Review: GRASS, Cynical, Delicious Coffee Shop Vignettes
Kim Minhee stars in director Hong Sangsoo's latest human comedy.
Yet another slight bunch of vignettes taking place in and around a coffee shop in Seoul, Grass is ever prolific Korean auteur Hong Sangsoo's latest film to be released in the U.S.
It sketches out in four different 'conversations.' Clocking in at a brisk 66 minutes, the film sees the director's ever-present muse, Kim Minhee, passively observing then participating in those conversations. Being in five of the last six Hong films, one can assume that Kim's contribution to his artistry is only growing.
Here, she is still a beguiling beauty, but shows that she can be merciless and downright nasty when she wants to be, even without the help of a usual, heavy consumption of soju. Grass is not groundbreaking or anything, but it's perhaps more cynical and darker than his other films. Still, Hong's human comedy continues with slight variations each time with delicious results.
Areum (Kim) is seen typing away her thoughts in her MacBook in the near-window corner of an unassuming coffee shop. She eavesdrops on the conversations of customers and gives her thoughts in a constant voice-over; one can wonder if these conversations and arguments were her creations.
There is much discussion about death: the first conversation she eavesdrops on is from a young couple. Their chat starts harmlessly, then descends into emotional outbursts, the girl accusing the boy of their friend's death. Then there is an old stage actor, whose attempted suicide over a woman left him jobless and homeless. But his pupil can't bring herself to invite him to stay with her family. Areum makes assumptions and judges these people harshly in her thoughts.
What brings Areum's disdain out in the open is the presence of an actor/writer (played by Jung Jinyoung, pretty much a Hong stand-in), who is looking for a writing partner for his new script. After his request gets rejected by his writer friend (Kim Saebyuk), who chastises him by saying, "Writers write alone," he tries his luck on the beautiful stranger.
Areum outright says that she is not a writer. She just writes for herself. He insists that they collaborate. And in order to do that, he needs to move in with her and spend 10 days observing her. Saved by her younger brother's arrival, she excuses herself out of the conversation. On the street, she tells her brother with the tone of disgust how the actor came on to her.
Her nasty streak continues when she meets her brother's new girlfriend. She skewers the young couple for thinking about marriage without knowing each other too well: "You are already set up for a failure!" She then blows up on her brother for not picking up the check for their lunch and growls at him for being pussy-whipped.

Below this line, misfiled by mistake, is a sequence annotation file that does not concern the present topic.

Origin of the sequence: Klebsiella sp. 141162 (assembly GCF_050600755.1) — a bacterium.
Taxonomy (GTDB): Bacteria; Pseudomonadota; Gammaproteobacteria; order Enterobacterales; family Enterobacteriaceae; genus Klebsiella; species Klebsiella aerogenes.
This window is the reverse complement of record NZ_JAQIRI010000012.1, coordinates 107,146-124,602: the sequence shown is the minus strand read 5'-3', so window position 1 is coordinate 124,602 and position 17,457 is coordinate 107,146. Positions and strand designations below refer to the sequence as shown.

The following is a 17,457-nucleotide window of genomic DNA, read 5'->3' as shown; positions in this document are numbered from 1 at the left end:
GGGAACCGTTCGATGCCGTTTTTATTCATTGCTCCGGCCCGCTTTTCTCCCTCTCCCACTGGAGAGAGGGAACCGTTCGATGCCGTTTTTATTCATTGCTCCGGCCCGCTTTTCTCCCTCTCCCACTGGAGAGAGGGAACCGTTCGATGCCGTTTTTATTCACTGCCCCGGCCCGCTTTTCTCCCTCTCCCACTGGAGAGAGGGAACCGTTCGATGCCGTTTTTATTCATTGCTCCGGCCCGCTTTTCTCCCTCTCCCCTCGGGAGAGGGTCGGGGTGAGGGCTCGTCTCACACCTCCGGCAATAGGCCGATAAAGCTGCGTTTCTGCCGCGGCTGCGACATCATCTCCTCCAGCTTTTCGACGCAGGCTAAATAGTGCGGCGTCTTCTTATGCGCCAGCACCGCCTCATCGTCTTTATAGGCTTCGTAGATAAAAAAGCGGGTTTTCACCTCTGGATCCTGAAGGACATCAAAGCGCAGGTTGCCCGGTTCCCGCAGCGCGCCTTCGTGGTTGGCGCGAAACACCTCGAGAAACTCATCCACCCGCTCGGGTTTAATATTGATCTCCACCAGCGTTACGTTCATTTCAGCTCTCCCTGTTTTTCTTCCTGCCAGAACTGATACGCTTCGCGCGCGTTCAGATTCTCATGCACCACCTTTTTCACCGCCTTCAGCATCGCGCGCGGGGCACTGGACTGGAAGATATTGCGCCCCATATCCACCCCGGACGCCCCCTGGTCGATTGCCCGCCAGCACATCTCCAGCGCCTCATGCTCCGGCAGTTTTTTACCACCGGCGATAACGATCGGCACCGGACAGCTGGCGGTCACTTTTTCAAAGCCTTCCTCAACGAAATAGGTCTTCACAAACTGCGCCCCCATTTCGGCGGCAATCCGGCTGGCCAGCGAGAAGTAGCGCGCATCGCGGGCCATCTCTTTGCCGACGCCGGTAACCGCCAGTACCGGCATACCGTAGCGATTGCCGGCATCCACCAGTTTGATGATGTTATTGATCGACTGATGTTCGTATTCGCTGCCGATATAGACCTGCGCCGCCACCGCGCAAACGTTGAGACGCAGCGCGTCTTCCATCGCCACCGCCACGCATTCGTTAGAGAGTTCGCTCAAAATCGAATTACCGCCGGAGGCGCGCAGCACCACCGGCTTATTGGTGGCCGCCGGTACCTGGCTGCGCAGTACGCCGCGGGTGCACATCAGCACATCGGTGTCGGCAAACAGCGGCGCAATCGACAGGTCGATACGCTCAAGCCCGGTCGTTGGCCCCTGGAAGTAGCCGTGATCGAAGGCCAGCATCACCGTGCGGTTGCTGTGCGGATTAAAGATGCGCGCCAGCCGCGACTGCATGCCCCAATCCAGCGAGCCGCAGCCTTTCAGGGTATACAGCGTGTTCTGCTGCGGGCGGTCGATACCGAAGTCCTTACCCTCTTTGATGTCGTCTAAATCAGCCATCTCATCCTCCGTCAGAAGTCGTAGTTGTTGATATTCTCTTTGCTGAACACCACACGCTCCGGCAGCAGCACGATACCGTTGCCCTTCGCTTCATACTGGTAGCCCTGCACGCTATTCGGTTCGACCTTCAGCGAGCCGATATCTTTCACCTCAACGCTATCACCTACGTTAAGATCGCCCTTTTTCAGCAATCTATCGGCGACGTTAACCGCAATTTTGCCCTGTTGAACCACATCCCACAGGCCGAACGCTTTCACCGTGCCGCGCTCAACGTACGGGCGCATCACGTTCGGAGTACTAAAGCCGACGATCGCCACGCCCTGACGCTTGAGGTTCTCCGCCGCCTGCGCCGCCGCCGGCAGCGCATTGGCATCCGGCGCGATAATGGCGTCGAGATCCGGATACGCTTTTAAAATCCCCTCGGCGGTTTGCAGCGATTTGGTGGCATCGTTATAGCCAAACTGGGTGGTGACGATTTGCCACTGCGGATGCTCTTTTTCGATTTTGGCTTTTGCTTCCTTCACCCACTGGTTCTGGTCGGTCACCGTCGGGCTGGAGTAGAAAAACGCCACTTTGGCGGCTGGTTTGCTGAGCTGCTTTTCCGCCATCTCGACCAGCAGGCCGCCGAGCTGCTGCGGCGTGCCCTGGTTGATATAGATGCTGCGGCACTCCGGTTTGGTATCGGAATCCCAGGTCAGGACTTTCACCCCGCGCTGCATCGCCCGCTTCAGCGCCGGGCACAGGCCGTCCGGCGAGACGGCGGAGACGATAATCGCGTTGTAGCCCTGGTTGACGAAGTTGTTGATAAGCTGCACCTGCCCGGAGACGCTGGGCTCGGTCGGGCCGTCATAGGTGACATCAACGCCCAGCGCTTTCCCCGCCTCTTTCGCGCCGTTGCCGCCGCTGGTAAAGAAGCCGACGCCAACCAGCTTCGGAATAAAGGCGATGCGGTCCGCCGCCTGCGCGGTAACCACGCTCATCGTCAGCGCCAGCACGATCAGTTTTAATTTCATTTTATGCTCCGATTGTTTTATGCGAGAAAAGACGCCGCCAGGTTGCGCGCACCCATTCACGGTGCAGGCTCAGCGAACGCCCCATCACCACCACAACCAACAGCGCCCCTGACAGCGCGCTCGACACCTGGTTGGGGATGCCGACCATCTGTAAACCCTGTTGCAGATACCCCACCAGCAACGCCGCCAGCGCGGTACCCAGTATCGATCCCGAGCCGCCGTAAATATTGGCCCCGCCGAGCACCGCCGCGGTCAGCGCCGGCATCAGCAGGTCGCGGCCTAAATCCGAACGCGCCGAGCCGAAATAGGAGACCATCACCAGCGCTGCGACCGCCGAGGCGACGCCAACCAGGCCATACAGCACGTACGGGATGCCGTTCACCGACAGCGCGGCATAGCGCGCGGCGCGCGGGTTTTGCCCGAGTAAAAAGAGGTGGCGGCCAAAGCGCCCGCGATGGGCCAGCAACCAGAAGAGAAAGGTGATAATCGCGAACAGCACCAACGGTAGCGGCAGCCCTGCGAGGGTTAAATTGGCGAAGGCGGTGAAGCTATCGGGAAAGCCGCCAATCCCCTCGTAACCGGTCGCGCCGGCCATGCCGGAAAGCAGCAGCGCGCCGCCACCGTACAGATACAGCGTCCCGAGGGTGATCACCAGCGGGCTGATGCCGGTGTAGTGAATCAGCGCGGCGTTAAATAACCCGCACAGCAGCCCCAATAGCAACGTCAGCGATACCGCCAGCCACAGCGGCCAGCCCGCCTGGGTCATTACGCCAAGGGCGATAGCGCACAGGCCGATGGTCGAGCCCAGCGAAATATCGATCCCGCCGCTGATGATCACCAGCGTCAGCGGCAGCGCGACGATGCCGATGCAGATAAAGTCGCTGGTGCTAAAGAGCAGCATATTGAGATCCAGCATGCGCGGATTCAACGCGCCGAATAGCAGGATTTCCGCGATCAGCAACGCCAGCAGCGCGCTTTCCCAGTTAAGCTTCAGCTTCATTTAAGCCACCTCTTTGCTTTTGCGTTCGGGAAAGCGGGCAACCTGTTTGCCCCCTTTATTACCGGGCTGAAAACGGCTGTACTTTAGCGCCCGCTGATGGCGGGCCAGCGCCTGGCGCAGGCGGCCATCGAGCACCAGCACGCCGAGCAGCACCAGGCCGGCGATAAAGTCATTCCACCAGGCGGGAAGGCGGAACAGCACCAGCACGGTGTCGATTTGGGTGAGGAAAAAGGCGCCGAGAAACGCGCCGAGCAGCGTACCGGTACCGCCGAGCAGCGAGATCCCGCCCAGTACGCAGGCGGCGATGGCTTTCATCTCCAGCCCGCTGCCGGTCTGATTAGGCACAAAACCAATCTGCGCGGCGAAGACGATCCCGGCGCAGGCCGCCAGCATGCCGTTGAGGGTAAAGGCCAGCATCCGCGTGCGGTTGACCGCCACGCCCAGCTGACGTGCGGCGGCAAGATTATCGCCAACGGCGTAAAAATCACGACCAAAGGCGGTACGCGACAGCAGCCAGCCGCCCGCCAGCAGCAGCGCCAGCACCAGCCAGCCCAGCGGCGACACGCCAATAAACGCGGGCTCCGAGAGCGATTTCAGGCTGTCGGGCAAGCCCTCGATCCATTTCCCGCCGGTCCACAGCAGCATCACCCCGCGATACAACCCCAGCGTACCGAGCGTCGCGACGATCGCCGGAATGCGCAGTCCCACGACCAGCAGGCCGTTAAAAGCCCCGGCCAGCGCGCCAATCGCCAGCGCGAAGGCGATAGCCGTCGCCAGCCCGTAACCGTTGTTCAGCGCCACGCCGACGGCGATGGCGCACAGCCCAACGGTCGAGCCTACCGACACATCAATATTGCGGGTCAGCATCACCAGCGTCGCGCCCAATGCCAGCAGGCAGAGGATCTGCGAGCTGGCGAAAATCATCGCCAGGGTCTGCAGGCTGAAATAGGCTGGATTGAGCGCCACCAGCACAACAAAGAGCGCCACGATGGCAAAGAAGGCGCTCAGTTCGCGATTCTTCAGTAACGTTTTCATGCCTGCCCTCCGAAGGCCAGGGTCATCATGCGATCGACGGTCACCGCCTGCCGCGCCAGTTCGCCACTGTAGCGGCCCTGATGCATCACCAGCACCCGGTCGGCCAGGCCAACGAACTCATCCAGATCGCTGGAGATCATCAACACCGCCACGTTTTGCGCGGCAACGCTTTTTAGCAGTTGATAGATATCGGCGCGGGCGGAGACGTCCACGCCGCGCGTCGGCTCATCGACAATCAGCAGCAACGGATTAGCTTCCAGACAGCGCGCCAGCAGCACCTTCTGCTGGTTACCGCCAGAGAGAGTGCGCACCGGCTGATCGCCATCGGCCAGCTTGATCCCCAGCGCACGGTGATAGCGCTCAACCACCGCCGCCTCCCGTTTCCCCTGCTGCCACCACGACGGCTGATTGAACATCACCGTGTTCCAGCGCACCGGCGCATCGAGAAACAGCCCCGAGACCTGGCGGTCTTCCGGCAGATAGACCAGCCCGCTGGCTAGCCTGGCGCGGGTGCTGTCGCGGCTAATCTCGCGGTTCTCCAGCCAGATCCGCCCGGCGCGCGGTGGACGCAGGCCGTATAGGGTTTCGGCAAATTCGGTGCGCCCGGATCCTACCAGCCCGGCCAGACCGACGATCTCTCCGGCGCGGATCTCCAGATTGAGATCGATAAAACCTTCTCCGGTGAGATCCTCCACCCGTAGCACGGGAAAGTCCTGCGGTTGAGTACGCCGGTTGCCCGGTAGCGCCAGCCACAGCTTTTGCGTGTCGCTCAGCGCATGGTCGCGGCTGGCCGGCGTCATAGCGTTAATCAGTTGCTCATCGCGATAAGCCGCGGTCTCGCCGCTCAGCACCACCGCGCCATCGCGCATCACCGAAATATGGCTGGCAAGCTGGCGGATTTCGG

It's no use to describe Hong's style here anymore: minimal long takes, goofy auto zoom and pan, two-shot long takes. He's obviously not interested in 'making a mark' with his 'style.' But with just one look at his films, everyone can recognize that they are his. No style has become his style. I heard him saying "because I ran out of things to name," when asked why the film is called Grass at Berlinale.
He tries different things here and there; notably in Grass, there is an extended over the shoulder shot where we don't see a man's face, then the camera pans to see his shadow on the wall gesticulating as the conversation heats up. The usual chicken scratch titles are gone and replaced by what looks like xeroxed title cards. Yet these (no) stylings don't add up to much, nor does dissonant classical music, that blares all over the dialog, which only serves more as an absurd comedic effect.
The later part of the film brings them all together back in the coffee shop, drinking a couple of soju bottles they sneaked in, thanks to the grace of the unseen, good-hearted shop owner. There you see Areum accepting an invitation to join the conversation. She's shown that she can take care of herself from unwanted and frequent men's advances, and when necessary, doesn't take shit from anybody. “Emotions are gullible and forceful, precious, cheap and alluring.” her voice-over says. Even if Areum looks down on everyone from her pedestal, at the end, emotions are what makes us human, Hong seems to say.
Review originally published, in slightly different form, during the New York Film Festival in September 2018. The film will open in select theaters in the U.S. on Friday, April 19, 2019, via Cinema Guild.
Dustin Chang is a freelance writer. His musings and opinions on everything cinema and beyond can be found at www.dustinchang.com